Switzerland lies between latitudes 45° and 48° N, and longitudes 5° and 11° E. It contains three basic topographical areas: the Swiss Alps to the south, the Swiss plateau or middleland, and the Jura mountains on the north. The Alps are a high mountain range running across the central-south of the country, comprising about 60% of the country’s total area. Among the high valleys of the Swiss Alps many glaciers are found, totalling an area of 1,063 square kilometres. From these originate the headwaters of several major rivers, such as the Rhine, Inn, Ticino and Rhone, which flow in the four cardinal directions into the whole of Europe. The hydrographic network includes several of the largest bodies of freshwater in Central and Western Europe, among which are included Lake Geneva, Lake Constance and Lake Maggiore. Switzerland has more than 1500 lakes, and contains 6% of Europe’s stock of fresh water. Lakes and glaciers cover about 6% of the national territory.]

About a hundred of Switzerland’s mountain peaks are close to or higher than 4,000 metres (13,000 ft). At 4,634 m (15,203 ft), Monte Rosa is the highest, although the Matterhorn (4,478 m or 14,692 ft) is probably the most famous. Both are located within the Pennine Alps in the canton of Valais. The section of the Bernese Alps above the deep glacial Lauterbrunnen valley, containing 72 waterfalls, is well known for the Jungfrau (4,158 m or 13,642 ft) and Eiger, and the many picturesque valleys in the region. In the southeast the long EngadinValley, encompassing the St. Moritz area in canton Graubünden, is also well known; the highest peak in the neighbouring Bernina Alps isPiz Bernina (4,049 m or 13,284 ft).

The more populous northern part of the country, comprising about 30% of the country’s total area, is called the Middle Land. It has greater open and hilly landscapes, partly forested, partly open pastures, usually with grazing herds, or vegetables and fruit fields, but it is still hilly. There are large lakes found here and the biggest Swiss cities are in this area of the country. The largest lake is Lake Geneva(also called Lac Léman in French), in western Switzerland. The Rhone River is both the main input and output of Lake Geneva.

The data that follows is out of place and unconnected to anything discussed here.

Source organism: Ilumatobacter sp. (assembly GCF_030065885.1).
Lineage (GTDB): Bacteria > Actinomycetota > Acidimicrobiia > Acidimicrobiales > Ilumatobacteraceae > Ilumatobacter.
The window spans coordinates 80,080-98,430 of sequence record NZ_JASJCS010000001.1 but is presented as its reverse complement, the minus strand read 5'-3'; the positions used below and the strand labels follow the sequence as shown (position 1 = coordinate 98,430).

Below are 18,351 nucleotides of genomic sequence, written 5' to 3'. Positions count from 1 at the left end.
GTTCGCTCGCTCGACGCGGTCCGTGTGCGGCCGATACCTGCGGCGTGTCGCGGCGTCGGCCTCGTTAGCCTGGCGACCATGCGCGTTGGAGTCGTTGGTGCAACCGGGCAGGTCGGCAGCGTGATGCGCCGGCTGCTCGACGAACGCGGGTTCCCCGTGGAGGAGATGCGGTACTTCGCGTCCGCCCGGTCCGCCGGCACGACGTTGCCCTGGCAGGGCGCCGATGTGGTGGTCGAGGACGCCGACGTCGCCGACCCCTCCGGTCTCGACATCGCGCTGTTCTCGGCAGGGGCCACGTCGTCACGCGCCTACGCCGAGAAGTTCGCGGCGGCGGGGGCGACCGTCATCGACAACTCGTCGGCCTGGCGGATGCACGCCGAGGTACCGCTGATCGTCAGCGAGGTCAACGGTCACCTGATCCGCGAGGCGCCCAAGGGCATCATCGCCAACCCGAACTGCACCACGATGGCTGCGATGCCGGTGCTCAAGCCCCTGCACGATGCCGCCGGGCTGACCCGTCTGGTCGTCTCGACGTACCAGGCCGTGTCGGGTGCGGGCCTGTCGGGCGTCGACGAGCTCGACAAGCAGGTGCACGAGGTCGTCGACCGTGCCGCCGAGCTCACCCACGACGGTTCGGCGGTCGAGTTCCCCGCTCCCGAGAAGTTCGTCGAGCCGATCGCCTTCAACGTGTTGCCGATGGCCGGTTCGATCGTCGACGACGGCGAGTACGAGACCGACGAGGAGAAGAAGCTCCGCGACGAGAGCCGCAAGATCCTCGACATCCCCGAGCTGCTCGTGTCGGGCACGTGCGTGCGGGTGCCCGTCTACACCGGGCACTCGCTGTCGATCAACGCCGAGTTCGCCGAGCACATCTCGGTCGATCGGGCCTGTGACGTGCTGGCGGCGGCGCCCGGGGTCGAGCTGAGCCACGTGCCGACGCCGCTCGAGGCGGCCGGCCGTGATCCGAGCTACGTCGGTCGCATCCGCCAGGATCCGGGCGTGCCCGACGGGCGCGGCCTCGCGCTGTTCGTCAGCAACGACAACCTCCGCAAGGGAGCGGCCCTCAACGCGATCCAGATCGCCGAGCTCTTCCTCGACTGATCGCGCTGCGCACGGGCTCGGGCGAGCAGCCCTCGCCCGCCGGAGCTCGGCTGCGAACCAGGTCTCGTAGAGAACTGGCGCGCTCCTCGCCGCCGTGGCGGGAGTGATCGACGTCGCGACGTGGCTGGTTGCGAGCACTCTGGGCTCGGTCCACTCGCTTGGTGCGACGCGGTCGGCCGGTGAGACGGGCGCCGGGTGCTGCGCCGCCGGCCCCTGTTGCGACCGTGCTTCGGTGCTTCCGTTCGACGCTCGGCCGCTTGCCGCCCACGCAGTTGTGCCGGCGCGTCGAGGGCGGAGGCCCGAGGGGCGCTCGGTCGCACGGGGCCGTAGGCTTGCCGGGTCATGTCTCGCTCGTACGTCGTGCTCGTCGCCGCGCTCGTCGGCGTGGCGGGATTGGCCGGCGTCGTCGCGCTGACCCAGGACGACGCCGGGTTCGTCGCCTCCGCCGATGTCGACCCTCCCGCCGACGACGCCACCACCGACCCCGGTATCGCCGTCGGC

Highlight:

Switzerland is home to several large multinational corporations. The largest Swiss companies by revenue areGlencore, Gunvor, Nestlé, Novartis, Hoffmann-La Roche, ABB, Mercuria Energy Group and Adecco. Also notable are UBS AG, Zurich Financial Services, Credit Suisse, Barry Callebaut, Swiss Re, Tetra Pak and The Swatch Group. Switzerland is ranked as having one of the most powerful economies in the world.

Switzerland’s most important economic sector is manufacturing. Manufacturing consists largely of the production of specialist chemicals, health and pharmaceutical goods, scientific and precision measuring instruments and musical instruments. The largest exported goods are chemicals (34% of exported goods), machines/electronics (20.9%), and precision instruments/watches (16.9%). Exported services amount to a third of exports. The services sector – especially banking and insurance, tourism, and international organisations – is another important industry for Switzerland.

*information from Wikipedia

 

Instittutions represented:

1. Cesar Ritz
2. HTMI – Hotel & Tourism Management Institute
3. BHMS – Business & Hotel Management School